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    Author(s): Steven G. McNultyJohnny L. BoggsGe Sun
    Date: 2014
    Source: New Forests 45:403-415
    Publication Series: Scientific Journal (JRNL)
    Station: Southern Research Station
    PDF: Download Publication  (333.17 KB)


    Anthropogenic climate change is a relatively new phenomenon, largely occurring over the past 150 years, and much of the discussion on climate change impacts to forests has focused on long-term shifts in temperature and precipitation. However, individual trees respond to the much shorter impacts of climate variability. Historically, fast growing, fully canopied, non-chronically stressed (NCS) trees (e.g., those with minimal insect or disease damage, growing on high nutrient, moist soils), have been considered the model of individual health, while slower growing, broken crown, chronically stressed (CS) trees growing on nutrient poor, or dry soils,were considered to be unhealthy and prone to stress related mortality. Over the coming years and decades, climate variability (e.g., extreme precipitation events, drought, heat waves) is expected to increase.We hypothesize that as the duration, severity and interaction of stress becomes more pronounced under increasing climate variability, seemingly less healthy, CS trees could begin to survive environmental stress better than their traditionally considered healthy, NCS tree counterparts. We further hypothesize that this shift in survivorship will be attributed to tree response to increasingly extreme climate variability at levels not previously observed in recorded history. While NCS trees can better survive historic episodic stress, we hypothesize that CS trees may be better suited to survive the combination of chronic low-level stress, and extreme episodic stress associated with anthropogenic climate change and increasing climate variability. Specifically, morphological differences such as increased root and reduced leaf mass, and physiological differences such as more oleoresin production, could make slower growing, CS forests more resilient to catastrophic episodic mortality compared to more NCS stands under certain circumstances. General circulation models suggest that climate variability will increase in the future. Therefore, the occurrence of slow growth, CS forest stands out surviving faster growing NCS less stressed stands may become more common place, and eventually lead to ‘‘The Age of the Mediocre Forest’’. This paper addresses the type of environmental conditions that could create such an inverse in forest health conditions, and the implications that this shift might have in forest genetics and management.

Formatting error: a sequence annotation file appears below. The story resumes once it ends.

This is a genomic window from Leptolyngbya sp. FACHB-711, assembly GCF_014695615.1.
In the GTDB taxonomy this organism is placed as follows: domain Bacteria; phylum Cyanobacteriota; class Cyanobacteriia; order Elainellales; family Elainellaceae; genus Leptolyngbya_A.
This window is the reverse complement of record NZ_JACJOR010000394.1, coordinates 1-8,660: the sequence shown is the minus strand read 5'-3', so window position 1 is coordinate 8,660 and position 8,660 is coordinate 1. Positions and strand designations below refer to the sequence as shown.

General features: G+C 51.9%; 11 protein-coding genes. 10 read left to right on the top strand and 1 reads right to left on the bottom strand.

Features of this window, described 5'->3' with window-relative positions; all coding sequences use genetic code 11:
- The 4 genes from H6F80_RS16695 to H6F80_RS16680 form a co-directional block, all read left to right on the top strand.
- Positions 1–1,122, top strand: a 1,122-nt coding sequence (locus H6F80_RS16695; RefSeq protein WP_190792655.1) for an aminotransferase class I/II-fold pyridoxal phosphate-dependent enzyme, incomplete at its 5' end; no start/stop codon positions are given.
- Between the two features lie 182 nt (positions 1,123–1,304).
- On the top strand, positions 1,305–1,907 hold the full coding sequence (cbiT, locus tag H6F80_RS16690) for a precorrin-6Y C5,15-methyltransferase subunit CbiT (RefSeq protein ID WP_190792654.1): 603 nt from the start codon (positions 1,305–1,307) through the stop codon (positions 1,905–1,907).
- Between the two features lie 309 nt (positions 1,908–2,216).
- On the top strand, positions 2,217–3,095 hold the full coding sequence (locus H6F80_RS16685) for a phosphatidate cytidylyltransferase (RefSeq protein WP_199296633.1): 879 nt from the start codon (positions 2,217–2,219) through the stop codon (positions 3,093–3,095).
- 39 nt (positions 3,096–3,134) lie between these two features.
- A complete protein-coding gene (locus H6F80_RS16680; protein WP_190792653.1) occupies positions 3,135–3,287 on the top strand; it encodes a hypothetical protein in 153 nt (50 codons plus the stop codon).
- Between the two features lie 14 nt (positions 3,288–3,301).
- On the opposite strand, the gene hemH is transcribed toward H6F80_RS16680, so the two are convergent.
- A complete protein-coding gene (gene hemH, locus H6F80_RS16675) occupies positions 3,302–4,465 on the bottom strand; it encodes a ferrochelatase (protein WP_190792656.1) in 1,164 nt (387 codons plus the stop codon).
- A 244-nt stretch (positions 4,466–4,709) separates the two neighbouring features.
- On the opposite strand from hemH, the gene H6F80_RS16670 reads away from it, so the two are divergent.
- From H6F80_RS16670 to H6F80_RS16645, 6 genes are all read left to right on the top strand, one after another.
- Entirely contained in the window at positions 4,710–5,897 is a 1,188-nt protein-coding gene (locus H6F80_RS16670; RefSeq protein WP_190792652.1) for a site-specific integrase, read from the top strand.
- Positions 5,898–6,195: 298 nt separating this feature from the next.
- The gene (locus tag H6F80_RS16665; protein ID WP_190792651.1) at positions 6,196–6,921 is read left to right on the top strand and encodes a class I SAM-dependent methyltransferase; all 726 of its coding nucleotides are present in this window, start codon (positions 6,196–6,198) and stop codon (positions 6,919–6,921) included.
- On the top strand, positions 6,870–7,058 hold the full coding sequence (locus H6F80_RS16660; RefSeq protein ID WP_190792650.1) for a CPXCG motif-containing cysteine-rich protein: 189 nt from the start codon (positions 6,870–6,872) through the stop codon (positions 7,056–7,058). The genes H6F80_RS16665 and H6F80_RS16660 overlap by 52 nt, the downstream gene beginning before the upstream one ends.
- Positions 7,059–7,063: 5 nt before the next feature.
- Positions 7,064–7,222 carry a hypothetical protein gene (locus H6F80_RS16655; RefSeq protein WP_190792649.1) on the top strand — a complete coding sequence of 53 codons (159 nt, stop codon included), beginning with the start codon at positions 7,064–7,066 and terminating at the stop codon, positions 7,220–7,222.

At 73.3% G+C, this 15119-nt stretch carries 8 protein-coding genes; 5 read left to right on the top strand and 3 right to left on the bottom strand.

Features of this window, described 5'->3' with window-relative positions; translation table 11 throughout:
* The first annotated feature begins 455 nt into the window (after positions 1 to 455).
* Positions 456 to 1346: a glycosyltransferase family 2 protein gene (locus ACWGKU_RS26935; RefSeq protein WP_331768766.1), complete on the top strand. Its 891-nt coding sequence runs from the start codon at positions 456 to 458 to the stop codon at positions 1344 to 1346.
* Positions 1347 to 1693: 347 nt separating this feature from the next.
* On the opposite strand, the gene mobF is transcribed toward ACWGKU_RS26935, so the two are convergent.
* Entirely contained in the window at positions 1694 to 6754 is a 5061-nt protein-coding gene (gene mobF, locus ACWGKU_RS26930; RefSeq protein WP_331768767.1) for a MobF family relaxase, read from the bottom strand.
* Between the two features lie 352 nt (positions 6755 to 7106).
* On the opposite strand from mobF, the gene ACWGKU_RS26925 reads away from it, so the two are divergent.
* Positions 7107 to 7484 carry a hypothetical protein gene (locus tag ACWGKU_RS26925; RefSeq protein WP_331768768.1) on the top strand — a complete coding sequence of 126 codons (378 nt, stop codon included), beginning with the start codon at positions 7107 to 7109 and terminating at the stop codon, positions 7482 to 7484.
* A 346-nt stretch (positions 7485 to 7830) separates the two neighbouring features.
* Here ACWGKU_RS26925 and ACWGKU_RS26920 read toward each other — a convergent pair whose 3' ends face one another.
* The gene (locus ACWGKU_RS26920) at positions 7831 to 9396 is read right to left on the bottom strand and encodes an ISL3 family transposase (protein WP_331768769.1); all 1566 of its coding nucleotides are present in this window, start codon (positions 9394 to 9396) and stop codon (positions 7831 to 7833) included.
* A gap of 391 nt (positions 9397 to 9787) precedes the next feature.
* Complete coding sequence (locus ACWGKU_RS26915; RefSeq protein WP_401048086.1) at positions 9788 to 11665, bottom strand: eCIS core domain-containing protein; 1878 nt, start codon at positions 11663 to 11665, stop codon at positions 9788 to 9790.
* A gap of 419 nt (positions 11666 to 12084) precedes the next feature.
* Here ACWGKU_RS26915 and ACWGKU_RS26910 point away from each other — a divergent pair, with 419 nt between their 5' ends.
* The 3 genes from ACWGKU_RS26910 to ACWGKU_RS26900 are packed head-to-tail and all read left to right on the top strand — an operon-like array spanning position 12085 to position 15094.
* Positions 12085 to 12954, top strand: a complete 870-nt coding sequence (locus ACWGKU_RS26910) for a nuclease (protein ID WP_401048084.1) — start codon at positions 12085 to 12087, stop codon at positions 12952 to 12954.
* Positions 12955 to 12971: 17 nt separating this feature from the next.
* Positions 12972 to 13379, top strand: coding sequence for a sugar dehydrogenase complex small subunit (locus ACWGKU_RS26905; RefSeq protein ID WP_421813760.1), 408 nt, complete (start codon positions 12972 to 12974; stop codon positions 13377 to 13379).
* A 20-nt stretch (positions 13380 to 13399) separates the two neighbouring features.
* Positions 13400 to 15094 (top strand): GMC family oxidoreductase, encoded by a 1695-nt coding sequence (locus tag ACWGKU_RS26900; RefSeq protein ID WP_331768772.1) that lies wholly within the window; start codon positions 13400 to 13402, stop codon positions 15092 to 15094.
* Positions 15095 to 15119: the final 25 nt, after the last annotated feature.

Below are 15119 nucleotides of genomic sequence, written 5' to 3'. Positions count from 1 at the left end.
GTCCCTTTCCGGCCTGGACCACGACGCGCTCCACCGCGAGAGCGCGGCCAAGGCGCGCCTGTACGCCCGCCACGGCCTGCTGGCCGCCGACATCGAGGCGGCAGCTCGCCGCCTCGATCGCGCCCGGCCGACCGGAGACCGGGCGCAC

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    McNulty, Steven G.; Boggs, Johnny L.; Sun, Ge. 2014. The rise of the mediocre forest: why chronically stressed trees may better survive extreme episodic climate variability. New Forests 45:403-415.


    Anthropogenic climate change, Adaptive management, Genetics, Tree, Forest, Inverse stress, Chronic, Stress, Episodic stress

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